This week we published our 2019 update to our report: Wealth Managers as Manufacturers: The Continued Rise of Segregated Mandates in Retail Investment Distribution.
- NextWealth estimates that there are £112bn of assets in wealth manager and DIM segregated mandates.
- There has been 17% growth year-on-year in assets in retail segregated mandates against a backdrop of weak markets in the second half of 2018.
- We predict assets in retail segregated mandates will reach £190bn by the end 2020.
- The winners will be the big asset managers who get pricing, performance and the relationship with wealth managers and discretionary investment managers (DIMs) right. Mid-sized asset managers will increasingly struggle and we expect to see a further wave of M&A among asset managers.
- We also expect the trend to consolidation among advisers to continue through the end of 2019, giving more wealth managers the scale needed to pursue unitising components of client portfolios.
- Growth of mandates is limited by the number of scale players. Only a small number of firms have the scale necessary to oversee mandates.
The insittutionalisation of retail is a trend sweeping across the investment industry. Retail firms are now able to get access to some of the benefits that have long been the preserve of institutional investors – in particular product and pricing. This shift has profound implications for asset managers.
Large wealth managers and vertically integrated financial advice businesses have reached a size and scale that allows them to use their buying power to secure institutional type pricing form asset managers. The rise of segregated mandates in retail is part of a wider trend affecting asset managers, custody providers and financial advisers.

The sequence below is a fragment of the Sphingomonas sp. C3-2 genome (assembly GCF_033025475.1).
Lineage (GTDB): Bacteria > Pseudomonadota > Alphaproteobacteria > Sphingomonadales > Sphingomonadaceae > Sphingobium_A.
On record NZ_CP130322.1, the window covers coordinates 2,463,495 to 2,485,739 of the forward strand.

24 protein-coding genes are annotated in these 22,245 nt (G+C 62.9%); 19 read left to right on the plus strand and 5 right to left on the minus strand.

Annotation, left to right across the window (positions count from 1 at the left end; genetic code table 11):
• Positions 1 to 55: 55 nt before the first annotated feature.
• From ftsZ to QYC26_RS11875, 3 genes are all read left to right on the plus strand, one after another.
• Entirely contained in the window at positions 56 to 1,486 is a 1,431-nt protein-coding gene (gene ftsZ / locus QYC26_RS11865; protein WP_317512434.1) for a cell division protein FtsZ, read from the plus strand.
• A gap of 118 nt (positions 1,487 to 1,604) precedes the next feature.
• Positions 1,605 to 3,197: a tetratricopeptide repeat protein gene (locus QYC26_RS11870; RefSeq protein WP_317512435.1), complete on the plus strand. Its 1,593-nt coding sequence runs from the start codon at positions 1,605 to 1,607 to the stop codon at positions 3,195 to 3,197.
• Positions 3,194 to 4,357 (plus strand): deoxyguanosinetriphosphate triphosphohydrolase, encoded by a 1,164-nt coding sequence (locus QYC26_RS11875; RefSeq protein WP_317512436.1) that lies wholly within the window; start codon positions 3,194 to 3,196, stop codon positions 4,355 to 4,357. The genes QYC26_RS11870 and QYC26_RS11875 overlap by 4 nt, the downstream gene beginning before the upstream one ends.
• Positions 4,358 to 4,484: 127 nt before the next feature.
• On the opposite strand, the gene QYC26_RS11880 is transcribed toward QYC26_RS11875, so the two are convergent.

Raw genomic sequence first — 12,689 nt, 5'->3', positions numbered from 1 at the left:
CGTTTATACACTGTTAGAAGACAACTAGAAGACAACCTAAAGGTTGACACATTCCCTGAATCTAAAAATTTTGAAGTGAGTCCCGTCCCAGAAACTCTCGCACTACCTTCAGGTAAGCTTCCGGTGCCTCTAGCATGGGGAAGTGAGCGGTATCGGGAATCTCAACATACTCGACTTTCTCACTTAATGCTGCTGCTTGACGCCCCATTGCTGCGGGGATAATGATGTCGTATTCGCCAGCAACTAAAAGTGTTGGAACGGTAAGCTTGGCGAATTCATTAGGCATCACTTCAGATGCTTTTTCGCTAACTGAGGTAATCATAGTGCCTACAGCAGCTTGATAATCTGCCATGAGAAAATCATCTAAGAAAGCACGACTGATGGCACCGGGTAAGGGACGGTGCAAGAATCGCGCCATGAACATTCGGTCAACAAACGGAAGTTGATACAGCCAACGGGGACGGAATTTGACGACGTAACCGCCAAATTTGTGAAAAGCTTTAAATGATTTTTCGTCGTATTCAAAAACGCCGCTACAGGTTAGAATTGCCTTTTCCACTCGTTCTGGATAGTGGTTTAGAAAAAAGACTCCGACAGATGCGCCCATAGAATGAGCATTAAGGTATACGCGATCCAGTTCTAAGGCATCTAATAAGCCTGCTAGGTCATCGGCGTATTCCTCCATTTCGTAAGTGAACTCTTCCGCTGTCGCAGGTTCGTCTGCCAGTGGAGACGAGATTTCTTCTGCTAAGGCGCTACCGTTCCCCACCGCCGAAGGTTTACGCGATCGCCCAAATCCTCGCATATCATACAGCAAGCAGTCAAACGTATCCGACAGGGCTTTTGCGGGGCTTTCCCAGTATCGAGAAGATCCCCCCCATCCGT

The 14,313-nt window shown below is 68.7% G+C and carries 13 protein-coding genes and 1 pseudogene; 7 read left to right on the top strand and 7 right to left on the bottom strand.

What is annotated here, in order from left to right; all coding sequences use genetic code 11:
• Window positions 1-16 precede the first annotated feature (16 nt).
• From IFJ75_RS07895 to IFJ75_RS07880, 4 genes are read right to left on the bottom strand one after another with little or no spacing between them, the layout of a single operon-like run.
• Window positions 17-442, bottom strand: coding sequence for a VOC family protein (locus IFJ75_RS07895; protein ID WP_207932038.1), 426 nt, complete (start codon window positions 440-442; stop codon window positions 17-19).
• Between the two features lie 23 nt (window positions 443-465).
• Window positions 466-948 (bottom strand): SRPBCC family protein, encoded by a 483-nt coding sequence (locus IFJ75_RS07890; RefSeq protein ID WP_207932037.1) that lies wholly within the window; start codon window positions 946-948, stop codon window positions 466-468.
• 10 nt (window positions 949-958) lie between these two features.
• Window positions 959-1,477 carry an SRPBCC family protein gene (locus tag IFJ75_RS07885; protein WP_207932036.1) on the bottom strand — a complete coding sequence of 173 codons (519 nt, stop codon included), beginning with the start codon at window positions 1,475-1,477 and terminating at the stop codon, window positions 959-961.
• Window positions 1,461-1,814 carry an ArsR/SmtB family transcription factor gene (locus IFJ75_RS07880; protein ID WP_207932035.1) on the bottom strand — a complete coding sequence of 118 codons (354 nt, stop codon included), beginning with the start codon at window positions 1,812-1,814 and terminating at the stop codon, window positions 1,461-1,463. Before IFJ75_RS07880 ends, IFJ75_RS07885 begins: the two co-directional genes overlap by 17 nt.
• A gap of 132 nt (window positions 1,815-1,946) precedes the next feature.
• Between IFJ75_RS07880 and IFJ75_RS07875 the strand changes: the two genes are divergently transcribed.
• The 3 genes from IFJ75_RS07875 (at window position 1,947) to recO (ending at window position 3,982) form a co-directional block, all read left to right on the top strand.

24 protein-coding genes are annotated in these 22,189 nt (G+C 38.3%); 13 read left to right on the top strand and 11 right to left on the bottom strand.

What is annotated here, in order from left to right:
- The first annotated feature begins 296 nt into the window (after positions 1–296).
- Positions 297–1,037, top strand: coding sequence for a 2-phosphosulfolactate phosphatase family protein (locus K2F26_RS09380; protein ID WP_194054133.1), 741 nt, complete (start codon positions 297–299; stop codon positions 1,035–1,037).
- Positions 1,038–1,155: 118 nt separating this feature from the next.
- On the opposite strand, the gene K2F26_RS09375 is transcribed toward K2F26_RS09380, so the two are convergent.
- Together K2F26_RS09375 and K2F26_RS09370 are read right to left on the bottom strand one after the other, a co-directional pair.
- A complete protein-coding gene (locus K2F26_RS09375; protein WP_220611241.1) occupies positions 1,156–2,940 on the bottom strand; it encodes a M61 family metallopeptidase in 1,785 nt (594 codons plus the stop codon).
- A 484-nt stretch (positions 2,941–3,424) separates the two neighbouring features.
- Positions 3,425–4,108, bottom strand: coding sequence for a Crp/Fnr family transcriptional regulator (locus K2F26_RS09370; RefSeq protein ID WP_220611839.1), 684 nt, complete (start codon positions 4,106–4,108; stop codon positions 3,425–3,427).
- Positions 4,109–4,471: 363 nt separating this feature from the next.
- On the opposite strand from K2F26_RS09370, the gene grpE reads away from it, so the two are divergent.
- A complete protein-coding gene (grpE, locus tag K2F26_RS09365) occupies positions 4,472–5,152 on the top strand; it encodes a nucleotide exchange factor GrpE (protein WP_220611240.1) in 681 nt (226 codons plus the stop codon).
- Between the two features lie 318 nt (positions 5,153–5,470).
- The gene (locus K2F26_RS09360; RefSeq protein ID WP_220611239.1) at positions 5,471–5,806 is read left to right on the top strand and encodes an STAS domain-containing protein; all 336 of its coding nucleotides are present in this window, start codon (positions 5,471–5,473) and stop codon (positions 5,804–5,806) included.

This trend is driven in part by the increasing cost of financial advice. Large financial advice businesses earn less per adviser than small firms. FCA data show that firms with 50 or more advisers earn less per adviser than those with between two and five advisers or those with between six and 50 advisers. The overhead and oversight costs are high for big firms. Some of these larger firms have sought to boost profits by capturing value from other parts of the value chain.
Large vertically integrated wealth managers are able to access investment managers for a fraction of the cost of buying an off-the-shelf OEIC. Most wealth managers take a fee to mange the investments, adding to their profit margins. Other have passed cost savings onto customers. Brewin Dolphin notably passed on all of the cost savings to customers.
Price isn’t the only factor. Use of segregated mandates can also drive efficiency and allows for greater control and oversight over portfolios.
For more information or to buy the report, please get in touch: email@example.com
Investment Week published an article about our research findings. You can read it here.